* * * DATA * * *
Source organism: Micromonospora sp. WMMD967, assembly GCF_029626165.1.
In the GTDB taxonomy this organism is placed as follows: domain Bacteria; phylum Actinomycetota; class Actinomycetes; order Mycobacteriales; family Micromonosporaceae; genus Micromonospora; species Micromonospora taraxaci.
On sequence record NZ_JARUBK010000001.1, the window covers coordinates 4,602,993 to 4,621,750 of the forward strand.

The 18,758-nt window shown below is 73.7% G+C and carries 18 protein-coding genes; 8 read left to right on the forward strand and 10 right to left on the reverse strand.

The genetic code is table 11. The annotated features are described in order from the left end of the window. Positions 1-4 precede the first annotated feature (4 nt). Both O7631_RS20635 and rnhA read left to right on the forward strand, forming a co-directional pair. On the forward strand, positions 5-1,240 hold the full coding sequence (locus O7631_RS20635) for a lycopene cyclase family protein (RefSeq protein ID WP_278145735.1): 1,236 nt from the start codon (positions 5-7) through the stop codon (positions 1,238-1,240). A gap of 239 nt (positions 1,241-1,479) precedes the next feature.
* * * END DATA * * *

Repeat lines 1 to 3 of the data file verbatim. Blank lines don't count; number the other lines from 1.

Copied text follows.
Source organism: Micromonospora sp. WMMD967, assembly GCF_029626165.1.
In the GTDB taxonomy this organism is placed as follows: domain Bacteria; phylum Actinomycetota; class Actinomycetes; order Mycobacteriales; family Micromonosporaceae; genus Micromonospora; species Micromonospora taraxaci.
On sequence record NZ_JARUBK010000001.1, the window covers coordinates 4,602,993 to 4,621,750 of the forward strand.